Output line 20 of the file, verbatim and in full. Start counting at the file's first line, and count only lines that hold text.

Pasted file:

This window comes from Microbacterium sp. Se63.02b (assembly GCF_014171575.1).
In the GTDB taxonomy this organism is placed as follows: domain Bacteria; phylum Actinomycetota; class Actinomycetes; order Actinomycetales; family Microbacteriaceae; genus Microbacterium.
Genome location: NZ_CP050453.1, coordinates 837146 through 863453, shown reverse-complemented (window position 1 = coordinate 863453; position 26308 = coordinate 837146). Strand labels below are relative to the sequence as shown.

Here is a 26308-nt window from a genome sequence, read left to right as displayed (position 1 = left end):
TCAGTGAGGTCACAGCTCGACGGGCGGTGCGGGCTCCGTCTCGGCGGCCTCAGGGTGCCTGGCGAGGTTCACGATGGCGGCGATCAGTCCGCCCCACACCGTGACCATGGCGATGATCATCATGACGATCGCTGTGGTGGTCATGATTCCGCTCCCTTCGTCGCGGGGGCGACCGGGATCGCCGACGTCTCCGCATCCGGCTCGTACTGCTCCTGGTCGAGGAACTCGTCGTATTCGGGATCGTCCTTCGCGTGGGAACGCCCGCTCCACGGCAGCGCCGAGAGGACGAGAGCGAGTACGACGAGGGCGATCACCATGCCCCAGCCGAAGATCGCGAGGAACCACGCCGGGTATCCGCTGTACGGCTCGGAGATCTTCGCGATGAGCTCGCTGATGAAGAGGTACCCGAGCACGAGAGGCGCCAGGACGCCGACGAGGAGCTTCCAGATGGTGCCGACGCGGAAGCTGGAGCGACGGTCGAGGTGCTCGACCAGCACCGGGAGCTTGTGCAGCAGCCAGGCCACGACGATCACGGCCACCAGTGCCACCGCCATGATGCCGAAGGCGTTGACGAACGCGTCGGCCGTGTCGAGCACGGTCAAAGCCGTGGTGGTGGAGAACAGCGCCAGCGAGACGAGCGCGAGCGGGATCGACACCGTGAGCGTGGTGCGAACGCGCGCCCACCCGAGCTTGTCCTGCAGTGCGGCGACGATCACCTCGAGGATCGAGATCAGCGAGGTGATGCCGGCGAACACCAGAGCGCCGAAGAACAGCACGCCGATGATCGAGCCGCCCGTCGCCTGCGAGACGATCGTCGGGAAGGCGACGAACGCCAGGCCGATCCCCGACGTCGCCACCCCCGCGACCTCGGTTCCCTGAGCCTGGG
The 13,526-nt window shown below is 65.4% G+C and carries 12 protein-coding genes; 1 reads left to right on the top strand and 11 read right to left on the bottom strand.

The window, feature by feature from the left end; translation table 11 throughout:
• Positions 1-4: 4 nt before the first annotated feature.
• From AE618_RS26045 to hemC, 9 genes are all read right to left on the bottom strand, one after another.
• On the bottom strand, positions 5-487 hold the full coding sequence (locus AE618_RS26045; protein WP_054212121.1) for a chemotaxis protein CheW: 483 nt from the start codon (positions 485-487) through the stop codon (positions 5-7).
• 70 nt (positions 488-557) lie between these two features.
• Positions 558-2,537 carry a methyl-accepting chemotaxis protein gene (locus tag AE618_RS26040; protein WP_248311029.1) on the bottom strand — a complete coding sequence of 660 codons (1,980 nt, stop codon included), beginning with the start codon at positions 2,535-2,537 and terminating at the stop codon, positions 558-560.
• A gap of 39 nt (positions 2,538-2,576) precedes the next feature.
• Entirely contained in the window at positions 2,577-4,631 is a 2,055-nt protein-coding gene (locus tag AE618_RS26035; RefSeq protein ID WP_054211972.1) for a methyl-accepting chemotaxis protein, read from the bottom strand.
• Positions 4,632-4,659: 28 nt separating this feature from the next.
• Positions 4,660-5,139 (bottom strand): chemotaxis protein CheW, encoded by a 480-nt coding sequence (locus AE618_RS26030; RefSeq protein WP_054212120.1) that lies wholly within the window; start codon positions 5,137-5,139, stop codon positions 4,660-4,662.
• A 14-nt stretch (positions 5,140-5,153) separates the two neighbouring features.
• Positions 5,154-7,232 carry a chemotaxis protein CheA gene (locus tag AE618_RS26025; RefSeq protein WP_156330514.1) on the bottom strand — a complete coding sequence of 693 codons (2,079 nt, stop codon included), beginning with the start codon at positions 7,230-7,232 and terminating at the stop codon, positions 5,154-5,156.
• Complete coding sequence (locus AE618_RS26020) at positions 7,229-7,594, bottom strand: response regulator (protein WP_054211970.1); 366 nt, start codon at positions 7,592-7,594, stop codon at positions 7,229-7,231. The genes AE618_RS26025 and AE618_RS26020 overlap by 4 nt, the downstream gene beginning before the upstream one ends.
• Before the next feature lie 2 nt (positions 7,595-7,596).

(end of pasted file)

• Before the next feature lie 2 nt (positions 7,595-7,596).